The first thing I remember from my life is me, my little sister and my mother making gingerbread cookies. The table was just a desk, for most of the time fixed to the wall, since kitchen was very small. We used sand moulds instead of cutters: there was a green ram, red fish, and pink cup with embossed cherries at the bottom. It was evening, because my dad was snoring loudly in the room, and certainly Winter Feast, the time of gingerbread cookies, tangerines and chocolates.
Yes, Winter Feast, since, we, Latvians, have no name for Christmas with Christ in it, which is fine with non-believers, as well as most of the Christians and Pagans, so, except for some hardcore Christians, we can celebrate this day in many different ways.
According to the Latvian traditions, which is highly recommended by Gastroenterologists and Dieticians, it involves a lot of singing and dancing, and consequently less time for eating and drinking, especially if people dress up as different characters and organise a procession to visit their distant neighbours.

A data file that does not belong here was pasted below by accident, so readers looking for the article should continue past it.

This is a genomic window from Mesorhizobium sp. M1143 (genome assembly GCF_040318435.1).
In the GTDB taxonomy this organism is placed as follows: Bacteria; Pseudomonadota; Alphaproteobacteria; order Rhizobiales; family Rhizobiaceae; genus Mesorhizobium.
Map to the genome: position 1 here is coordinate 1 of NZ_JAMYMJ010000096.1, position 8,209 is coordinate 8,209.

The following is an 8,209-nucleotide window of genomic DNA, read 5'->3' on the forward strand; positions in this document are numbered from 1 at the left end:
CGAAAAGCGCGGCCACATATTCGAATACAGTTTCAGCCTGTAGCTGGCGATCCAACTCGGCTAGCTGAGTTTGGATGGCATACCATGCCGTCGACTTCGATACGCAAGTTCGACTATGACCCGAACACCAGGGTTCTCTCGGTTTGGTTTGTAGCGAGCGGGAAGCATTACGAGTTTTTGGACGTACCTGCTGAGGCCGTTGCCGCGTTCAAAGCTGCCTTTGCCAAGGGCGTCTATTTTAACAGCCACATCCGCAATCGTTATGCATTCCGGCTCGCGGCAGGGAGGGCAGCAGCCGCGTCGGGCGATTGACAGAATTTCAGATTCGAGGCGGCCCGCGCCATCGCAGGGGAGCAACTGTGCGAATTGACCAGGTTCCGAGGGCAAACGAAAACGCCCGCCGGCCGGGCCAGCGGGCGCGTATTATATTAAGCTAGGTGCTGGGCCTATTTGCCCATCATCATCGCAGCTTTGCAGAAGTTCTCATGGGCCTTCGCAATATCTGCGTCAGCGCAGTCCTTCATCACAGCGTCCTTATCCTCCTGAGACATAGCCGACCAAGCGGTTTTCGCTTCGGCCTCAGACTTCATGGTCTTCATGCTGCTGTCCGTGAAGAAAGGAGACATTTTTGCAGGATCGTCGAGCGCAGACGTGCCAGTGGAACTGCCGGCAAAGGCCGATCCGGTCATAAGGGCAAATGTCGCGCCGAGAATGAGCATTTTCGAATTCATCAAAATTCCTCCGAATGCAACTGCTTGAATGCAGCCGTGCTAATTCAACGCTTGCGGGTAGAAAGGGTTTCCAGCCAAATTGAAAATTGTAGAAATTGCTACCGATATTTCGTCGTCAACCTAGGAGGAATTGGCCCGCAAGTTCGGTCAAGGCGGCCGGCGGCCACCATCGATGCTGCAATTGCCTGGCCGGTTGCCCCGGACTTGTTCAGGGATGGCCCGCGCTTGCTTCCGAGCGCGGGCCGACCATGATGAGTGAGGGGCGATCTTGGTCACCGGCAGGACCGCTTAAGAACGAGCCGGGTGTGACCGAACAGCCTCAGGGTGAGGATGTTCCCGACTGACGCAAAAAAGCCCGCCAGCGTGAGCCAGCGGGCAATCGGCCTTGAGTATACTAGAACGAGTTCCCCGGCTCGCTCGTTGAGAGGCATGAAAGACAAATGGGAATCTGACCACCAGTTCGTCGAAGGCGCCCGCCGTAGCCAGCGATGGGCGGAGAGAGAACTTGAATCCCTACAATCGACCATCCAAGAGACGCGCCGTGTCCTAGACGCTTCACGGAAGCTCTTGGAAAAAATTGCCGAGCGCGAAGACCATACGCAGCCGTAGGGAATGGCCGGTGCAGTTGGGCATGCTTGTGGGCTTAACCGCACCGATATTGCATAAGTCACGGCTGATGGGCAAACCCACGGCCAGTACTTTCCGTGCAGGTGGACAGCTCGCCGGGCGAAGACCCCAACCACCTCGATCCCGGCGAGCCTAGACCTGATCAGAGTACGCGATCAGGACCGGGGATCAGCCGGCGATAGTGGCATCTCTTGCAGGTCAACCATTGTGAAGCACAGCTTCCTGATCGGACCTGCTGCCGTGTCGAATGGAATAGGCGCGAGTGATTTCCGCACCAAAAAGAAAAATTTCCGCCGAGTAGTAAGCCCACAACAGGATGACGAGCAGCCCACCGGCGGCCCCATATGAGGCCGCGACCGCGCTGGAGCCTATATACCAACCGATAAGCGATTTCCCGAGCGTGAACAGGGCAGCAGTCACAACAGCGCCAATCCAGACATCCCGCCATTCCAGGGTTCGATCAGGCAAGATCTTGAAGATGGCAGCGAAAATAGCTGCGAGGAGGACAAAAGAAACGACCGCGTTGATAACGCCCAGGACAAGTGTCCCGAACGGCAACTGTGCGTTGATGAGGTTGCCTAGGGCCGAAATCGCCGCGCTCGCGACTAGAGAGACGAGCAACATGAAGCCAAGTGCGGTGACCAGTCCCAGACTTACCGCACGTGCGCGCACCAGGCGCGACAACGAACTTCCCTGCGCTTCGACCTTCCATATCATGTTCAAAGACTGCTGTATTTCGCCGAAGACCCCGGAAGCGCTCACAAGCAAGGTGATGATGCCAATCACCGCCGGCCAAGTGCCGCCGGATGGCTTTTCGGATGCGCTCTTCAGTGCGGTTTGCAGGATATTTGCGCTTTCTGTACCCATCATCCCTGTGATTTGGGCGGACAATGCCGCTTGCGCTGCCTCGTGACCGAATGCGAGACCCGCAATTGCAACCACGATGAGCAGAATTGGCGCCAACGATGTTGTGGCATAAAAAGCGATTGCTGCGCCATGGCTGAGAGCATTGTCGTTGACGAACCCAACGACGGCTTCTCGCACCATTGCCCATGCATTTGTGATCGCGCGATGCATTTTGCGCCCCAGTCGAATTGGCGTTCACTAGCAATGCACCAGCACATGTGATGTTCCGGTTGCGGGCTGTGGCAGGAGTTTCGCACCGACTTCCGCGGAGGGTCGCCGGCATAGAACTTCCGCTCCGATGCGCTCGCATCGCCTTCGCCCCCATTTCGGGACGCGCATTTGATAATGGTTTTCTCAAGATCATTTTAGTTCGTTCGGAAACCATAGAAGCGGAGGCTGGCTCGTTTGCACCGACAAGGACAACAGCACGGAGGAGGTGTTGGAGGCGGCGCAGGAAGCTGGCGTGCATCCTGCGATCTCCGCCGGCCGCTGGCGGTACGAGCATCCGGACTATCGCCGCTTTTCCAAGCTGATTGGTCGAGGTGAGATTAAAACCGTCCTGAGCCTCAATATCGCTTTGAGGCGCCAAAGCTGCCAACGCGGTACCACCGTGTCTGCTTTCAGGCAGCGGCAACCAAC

December is also season of concerts by excellent musicians and singers, both foreign and local, and local choirs often sing free. Or one can simply use this day to meet relatives and friends.
I grew up in the Soviet Union which had moved all celebrations to the New Year's Eve. However, my Name Day is on December 24th, and name days are almost as significant as Birthdays, so, having chosen my name, parents evidently made this day more significant than December 31th.
This approach was complicated by the fact, that neither December 24th nor 25th were public holidays, but making gingerbread cookies did not take that much time, and bacon tarts together with cottage cheese pie were made on the nearest weekend, when we also enjoyed boiled potatoes with pork chops and stewed sauerkraut.
Searching my memories, I wonder, did we actually celebrate anything but my Name Day? I think yes, because I remember a decorated fir-tree, everyone got presents and, what is more important, wonderful things happened then, like when I accidentally broke the ornate lead glass bowl and did not get punished. On the contrary, were visited by the Winter Feast man that year, who just put the shards in his sack and took out a new bowl. Of course I was old enough to recognise my father and knew that bowls cannot be mended that way, but I still do not know how he managed to find similar bowl in empty shops within a couple of hours.
So it is not surprising that I remember December celebrations, instead of Birthdays - in December I got involved in preparations for the feast, but Birthdays just meant cake and presents.